If you remember, last time I shared with you about my visit to the hospital. In this installment, I returned to Temple University Medical Center only to be told the dreaded news no 50-plus man wants to hear: “You need to schedule a colonoscopy,” said my gastroenterologist. I took a deep breath and said nothing. (I couldn’t speak because the saliva had dried in my mouth.)
Anyway, the reason I went back to the hospital is because of chronic headaches that led me to seek the services of a neurologist. (Believe me when I say that these headaches are crazy. The pain can be so severe that I feel like I’m being punished for any wicked thought or thing I’ve ever done!)
After the specialist took my history and examined me, she prescribed Elavil for my headache and as a way to help me get some much needed sleep.
After a day or two passed, I went to my local Walgreens to pick up the meds prescribed by the doctor. I knew these drugs were in pill form and the tablets would fit in one small bottle. The clerk behind the pharmacy counter who filled my prescription told me the wait would be five minutes, so I turned around and picked up a magazine to read. After a few moments, I heard, “Sir your prescription is ready.”
Lo and behold, when I turned around, I spotted a huge Walgreens shopping bag on the counter. Since I was the only person in the pharmacy waiting area, I knew the bag had to be for me. But why was the bag so big? I felt there must be some mistake. After all, I was there for just one medication. Immediately, I turned defensive.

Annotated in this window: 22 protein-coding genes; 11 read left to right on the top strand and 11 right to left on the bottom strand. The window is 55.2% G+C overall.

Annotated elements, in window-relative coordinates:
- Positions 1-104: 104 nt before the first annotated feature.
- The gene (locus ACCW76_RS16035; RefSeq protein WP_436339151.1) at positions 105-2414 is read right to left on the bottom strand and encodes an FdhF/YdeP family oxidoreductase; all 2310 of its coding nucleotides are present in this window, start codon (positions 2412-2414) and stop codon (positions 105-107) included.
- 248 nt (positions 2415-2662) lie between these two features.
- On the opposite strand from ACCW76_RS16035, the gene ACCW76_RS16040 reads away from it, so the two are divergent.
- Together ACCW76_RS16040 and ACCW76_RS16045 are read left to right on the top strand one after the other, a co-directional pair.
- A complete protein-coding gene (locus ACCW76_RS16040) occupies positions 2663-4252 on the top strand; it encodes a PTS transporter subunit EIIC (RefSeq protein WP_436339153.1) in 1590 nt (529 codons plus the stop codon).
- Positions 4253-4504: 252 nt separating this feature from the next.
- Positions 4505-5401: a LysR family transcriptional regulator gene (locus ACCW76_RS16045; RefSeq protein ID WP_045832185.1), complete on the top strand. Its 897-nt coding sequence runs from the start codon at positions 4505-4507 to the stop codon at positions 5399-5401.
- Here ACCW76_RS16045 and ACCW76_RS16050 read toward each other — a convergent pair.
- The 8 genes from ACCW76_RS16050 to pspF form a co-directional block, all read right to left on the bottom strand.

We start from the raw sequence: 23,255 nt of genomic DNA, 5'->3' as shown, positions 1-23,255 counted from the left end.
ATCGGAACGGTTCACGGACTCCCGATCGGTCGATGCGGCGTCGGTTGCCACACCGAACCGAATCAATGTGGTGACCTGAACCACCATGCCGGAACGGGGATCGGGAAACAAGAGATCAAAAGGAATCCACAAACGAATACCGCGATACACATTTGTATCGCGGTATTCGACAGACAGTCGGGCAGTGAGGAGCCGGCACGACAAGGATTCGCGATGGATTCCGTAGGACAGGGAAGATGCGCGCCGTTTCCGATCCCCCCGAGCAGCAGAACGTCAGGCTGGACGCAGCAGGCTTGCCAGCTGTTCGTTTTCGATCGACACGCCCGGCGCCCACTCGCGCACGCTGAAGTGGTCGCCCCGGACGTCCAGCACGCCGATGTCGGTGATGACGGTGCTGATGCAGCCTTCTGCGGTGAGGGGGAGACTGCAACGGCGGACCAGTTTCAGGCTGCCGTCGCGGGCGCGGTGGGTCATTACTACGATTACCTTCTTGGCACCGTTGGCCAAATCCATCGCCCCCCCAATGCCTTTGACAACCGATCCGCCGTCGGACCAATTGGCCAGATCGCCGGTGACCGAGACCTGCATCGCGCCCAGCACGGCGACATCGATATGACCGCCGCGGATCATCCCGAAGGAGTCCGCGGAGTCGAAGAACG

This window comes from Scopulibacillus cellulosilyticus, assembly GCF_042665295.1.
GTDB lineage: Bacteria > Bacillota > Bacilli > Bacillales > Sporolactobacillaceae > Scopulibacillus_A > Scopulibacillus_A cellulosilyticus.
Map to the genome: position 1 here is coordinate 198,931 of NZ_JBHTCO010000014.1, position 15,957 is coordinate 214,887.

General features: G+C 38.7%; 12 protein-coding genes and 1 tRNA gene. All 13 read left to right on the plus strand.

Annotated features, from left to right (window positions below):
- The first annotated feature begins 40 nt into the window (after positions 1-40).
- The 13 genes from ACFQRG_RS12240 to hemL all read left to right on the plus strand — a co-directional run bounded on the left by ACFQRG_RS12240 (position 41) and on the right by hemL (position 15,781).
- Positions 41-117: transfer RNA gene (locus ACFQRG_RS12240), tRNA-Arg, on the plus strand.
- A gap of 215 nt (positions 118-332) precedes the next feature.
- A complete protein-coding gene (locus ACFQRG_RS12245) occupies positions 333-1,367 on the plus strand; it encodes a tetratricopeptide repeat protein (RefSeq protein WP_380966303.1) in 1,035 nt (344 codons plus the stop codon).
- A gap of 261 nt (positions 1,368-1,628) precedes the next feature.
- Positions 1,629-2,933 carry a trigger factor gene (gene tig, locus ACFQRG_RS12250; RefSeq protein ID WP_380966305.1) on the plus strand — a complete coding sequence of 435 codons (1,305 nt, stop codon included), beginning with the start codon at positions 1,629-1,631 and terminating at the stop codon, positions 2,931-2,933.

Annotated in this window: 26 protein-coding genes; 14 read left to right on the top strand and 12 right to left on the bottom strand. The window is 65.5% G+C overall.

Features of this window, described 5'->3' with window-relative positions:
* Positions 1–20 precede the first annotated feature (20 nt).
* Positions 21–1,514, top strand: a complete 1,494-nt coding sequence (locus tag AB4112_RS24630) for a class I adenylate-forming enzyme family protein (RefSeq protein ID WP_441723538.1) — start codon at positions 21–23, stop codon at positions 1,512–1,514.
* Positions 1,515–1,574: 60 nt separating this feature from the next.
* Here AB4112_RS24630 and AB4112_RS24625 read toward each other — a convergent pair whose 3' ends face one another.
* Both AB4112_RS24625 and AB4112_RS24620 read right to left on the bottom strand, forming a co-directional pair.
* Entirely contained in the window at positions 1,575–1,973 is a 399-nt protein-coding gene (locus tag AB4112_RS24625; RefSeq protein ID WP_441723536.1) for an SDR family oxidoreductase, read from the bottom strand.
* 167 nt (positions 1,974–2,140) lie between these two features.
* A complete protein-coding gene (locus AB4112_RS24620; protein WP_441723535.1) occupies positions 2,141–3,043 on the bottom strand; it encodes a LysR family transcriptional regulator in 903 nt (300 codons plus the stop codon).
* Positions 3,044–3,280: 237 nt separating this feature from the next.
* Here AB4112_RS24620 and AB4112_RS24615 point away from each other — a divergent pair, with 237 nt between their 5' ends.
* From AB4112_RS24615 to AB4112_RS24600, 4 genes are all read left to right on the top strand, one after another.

“Whose bag is that?” I asked the clerk. “I know that ain’t for me because I only came in here for one prescription. I’m just on two pills that I take once each day!”
Then I realized what was happening. I was having a flashback remembering the huge bag of pills that long-term survivors like me used to tote out the pharmacy. The clerk told me to calm down. I was overreacting, he said.
Indeed, when I looked inside the bag there was a gallon bottle with the liquid solution I had to drink to prep for my upcoming colonoscopy. I returned to the present and looked at the clerk. He couldn’t have been older than 25 years old, much too young to know about those early treatment regimens that entailed popping pills by the fistful. Those were the days other people like me with HIV lived through, dreading having to force those meds down two or three times every day.
When I left the pharmacy, I laughed out loud. At home, I told my wife what happened. She laughed too. That night, I thought about how far we’ve come with HIV treatment. Currently, instead of having to swallow dozens of pills, antiretroviral treatment, a.k.a. ART, many people just need one pill, once daily, that can be taken with or without food.
Since I came late to the p-ART-y years ago, to keep the virus at bay, I used to swallow 13 pills each and every day until nearly one year ago. Today, I can say—with a huge smile and a heartfelt sigh of relief—that I’m truly grateful research and progress in science and medicine have left those days far behind us.
Now, can someone please find a less intrusive, more convenient way to screen for colon cancer?